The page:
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A LINE TO KILL by Anthony Horowitz: Book Review

Author surrogate.  That’s the term used to describe a fictional character based on the author, a term I had to Google.  That’s what Anthony Horowitz (author) does in the third Hawthorne and Horowitz (character) mystery, A Line to Kill.  On Horowitz’s Amazon page, this book, along with the two previous novels in the series, has a colon after the title that modestly places his fictional character before his real-life self.

In A Line to Kill, Anthony Horowitz (character) is working on his second book featuring himself and detective Daniel Hawthorne.  Tony views himself as the most important member of the investigating duo, with Hawthorne solving the case but nevertheless of lesser importance.  That, however, is not how his publisher sees it, nor do the people who interview him, and he’s upset by this.

He thinks he’ll get a bit of his own back, as the Brits say, when both men are invited to a literary festival in Alderney, a small Channel Island located between England and France.  Hawthorne, for some strange reason, is excited about attending his first festival, Tony less so since the novel they’ll be speaking about hasn’t been published yet.  But publicity is publicity, Tony tells himself, so they travel to the island and meet the others who will be presenting.

Marc Bellamy is a well-known chef and author of the Lovely Grub Cookbook; Elizabeth Lovell has written Blind Sight, in which she explains how her psychic powers are enhanced by her inability to see; George Elkin is an historical writer and author of The German Occupation of the Channel Islands 1940-45; Anne Cleary pens a best-selling series of adventure stories for youngsters; and Maïssa Lamar is a poet writing in the almost extinct Cauchois language.  It’s definitely a mixed bag of celebrities and semi-celebrities.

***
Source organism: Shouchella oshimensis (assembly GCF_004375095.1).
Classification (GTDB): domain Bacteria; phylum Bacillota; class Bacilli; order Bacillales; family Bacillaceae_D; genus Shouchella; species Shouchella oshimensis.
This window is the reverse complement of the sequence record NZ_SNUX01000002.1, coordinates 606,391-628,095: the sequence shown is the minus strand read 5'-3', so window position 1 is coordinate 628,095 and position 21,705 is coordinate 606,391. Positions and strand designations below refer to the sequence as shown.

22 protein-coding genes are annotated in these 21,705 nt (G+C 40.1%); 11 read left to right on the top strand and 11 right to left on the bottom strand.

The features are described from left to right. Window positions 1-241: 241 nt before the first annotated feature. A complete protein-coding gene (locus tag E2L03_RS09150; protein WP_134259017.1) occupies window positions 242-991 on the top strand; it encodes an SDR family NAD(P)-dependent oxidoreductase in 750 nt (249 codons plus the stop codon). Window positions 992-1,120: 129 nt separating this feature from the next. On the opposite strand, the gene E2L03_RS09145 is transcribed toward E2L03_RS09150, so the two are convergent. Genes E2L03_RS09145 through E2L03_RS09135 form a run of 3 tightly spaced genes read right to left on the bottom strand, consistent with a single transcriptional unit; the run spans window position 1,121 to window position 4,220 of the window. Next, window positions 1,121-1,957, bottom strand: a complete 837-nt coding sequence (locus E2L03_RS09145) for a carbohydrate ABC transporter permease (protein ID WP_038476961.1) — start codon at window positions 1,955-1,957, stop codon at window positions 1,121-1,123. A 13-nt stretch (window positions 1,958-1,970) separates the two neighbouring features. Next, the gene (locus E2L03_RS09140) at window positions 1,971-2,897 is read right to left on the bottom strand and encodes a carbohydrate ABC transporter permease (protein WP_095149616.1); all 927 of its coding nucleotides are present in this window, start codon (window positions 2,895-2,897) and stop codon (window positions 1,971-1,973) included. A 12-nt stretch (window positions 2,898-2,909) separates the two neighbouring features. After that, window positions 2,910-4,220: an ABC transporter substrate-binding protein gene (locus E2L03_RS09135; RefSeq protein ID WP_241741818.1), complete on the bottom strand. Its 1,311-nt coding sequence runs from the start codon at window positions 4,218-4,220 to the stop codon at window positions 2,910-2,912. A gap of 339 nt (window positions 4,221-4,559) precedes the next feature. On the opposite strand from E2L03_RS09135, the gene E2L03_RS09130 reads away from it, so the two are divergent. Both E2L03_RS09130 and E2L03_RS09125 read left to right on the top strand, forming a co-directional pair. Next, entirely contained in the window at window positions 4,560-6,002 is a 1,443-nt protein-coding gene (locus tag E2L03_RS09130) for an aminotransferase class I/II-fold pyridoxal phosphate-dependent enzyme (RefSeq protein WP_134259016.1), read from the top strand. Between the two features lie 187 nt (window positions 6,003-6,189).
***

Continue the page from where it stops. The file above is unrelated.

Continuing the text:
Alderney is such a small, peaceful island that it doesn’t have a police force of its own.  So perhaps it’s fortunate that Hawthorne and Horowitz are on the scene when a murder occurs the second day of the festival.  Charles de Mesurier, the financial backer of the event, was stabbed to death, and there is no dearth of enemies to be investigated.

The big issue on Alderney is a proposed power line linking France and England, the route going through the island.  De Mesurier was a proponent of the project, whether because, as he publicly said, it would be good for Alderney or because, as the opponents of the power line said, it would be good for him.  Is his advocacy of this issue the cause of his death, or is there another motive?

Anthony Horowitz is an exceptionally prolific and gifted writer, as evidenced by his YA series about Alex Ryder, a 14-year-old-boy who becomes a spy; Foyle’s War, a 28-episode mystery series set during and after World War II; several stand-alone novels; and the Hawthorne/Horowitz series.   A Line to Kill is a terrific addition to this series.

You can read more about him at this website.

Check out the complete Marilyn’s Mystery Reads at her website.  In addition to book review posts, there are sections featuring Golden OldiesPast Masters and Mistresses, and an About Marilyn column that features her opinions about everything to do with mystery novels.

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